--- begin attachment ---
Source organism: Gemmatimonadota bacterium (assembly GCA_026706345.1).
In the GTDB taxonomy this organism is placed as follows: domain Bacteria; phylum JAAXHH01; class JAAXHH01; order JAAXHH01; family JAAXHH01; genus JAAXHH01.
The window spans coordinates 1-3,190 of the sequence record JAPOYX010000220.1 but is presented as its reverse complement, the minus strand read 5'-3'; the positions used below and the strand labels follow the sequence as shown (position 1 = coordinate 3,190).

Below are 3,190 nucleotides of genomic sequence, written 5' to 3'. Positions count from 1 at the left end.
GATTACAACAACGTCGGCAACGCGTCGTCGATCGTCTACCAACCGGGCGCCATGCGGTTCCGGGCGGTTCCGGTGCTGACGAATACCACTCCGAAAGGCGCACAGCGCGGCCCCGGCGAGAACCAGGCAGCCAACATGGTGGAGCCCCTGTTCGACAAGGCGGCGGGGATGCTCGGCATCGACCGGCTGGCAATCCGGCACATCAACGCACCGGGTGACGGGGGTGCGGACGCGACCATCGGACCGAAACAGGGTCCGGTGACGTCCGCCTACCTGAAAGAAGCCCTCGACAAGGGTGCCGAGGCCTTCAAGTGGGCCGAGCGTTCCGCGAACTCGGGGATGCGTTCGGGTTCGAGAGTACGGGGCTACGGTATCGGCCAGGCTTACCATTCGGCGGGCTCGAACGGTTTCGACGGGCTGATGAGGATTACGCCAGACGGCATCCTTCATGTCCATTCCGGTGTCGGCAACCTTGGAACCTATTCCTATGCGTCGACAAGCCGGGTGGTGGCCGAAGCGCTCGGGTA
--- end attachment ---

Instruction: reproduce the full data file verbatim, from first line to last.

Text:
Source organism: Gemmatimonadota bacterium (assembly GCA_026706345.1).
In the GTDB taxonomy this organism is placed as follows: domain Bacteria; phylum JAAXHH01; class JAAXHH01; order JAAXHH01; family JAAXHH01; genus JAAXHH01.
The window spans coordinates 1-3,190 of the sequence record JAPOYX010000220.1 but is presented as its reverse complement, the minus strand read 5'-3'; the positions used below and the strand labels follow the sequence as shown (position 1 = coordinate 3,190).

Below are 3,190 nucleotides of genomic sequence, written 5' to 3'. Positions count from 1 at the left end.
GATTACAACAACGTCGGCAACGCGTCGTCGATCGTCTACCAACCGGGCGCCATGCGGTTCCGGGCGGTTCCGGTGCTGACGAATACCACTCCGAAAGGCGCACAGCGCGGCCCCGGCGAGAACCAGGCAGCCAACATGGTGGAGCCCCTGTTCGACAAGGCGGCGGGGATGCTCGGCATCGACCGGCTGGCAATCCGGCACATCAACGCACCGGGTGACGGGGGTGCGGACGCGACCATCGGACCGAAACAGGGTCCGGTGACGTCCGCCTACCTGAAAGAAGCCCTCGACAAGGGTGCCGAGGCCTTCAAGTGGGCCGAGCGTTCCGCGAACTCGGGGATGCGTTCGGGTTCGAGAGTACGGGGCTACGGTATCGGCCAGGCTTACCATTCGGCGGGCTCGAACGGTTTCGACGGGCTGATGAGGATTACGCCAGACGGCATCCTTCATGTCCATTCCGGTGTCGGCAACCTTGGAACCTATTCCTATGCGTCGACAAGCCGGGTGGTGGCCGAAGCGCTCGGGTA